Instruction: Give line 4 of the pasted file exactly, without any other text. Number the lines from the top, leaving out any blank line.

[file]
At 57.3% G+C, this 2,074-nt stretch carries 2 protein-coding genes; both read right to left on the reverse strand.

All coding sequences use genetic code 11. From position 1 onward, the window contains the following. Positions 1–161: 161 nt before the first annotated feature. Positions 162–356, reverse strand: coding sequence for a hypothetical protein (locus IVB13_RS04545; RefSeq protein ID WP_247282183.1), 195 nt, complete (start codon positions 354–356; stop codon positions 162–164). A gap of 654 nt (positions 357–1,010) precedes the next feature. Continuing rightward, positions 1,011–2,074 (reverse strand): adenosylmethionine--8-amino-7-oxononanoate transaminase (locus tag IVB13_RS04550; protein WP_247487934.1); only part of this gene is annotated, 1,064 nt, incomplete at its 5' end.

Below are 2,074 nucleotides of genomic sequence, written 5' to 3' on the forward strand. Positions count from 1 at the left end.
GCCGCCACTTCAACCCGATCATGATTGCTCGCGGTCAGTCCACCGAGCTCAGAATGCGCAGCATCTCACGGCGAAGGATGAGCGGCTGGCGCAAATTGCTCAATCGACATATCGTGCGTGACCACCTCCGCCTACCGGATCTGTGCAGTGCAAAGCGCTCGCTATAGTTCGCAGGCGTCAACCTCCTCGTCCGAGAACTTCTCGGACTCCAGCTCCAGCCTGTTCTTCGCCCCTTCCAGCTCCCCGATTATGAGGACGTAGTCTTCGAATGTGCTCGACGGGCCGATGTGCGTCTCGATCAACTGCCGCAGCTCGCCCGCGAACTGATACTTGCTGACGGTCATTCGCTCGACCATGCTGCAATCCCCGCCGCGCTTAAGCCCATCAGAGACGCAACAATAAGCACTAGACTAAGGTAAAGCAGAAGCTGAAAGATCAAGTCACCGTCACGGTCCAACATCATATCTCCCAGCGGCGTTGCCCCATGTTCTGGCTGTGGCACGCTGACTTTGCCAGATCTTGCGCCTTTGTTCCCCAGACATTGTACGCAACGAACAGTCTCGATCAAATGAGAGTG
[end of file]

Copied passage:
GCCGCCACTTCAACCCGATCATGATTGCTCGCGGTCAGTCCACCGAGCTCAGAATGCGCAGCATCTCACGGCGAAGGATGAGCGGCTGGCGCAAATTGCTCAATCGACATATCGTGCGTGACCACCTCCGCCTACCGGATCTGTGCAGTGCAAAGCGCTCGCTATAGTTCGCAGGCGTCAACCTCCTCGTCCGAGAACTTCTCGGACTCCAGCTCCAGCCTGTTCTTCGCCCCTTCCAGCTCCCCGATTATGAGGACGTAGTCTTCGAATGTGCTCGACGGGCCGATGTGCGTCTCGATCAACTGCCGCAGCTCGCCCGCGAACTGATACTTGCTGACGGTCATTCGCTCGACCATGCTGCAATCCCCGCCGCGCTTAAGCCCATCAGAGACGCAACAATAAGCACTAGACTAAGGTAAAGCAGAAGCTGAAAGATCAAGTCACCGTCACGGTCCAACATCATATCTCCCAGCGGCGTTGCCCCATGTTCTGGCTGTGGCACGCTGACTTTGCCAGATCTTGCGCCTTTGTTCCCCAGACATTGTACGCAACGAACAGTCTCGATCAAATGAGAGTG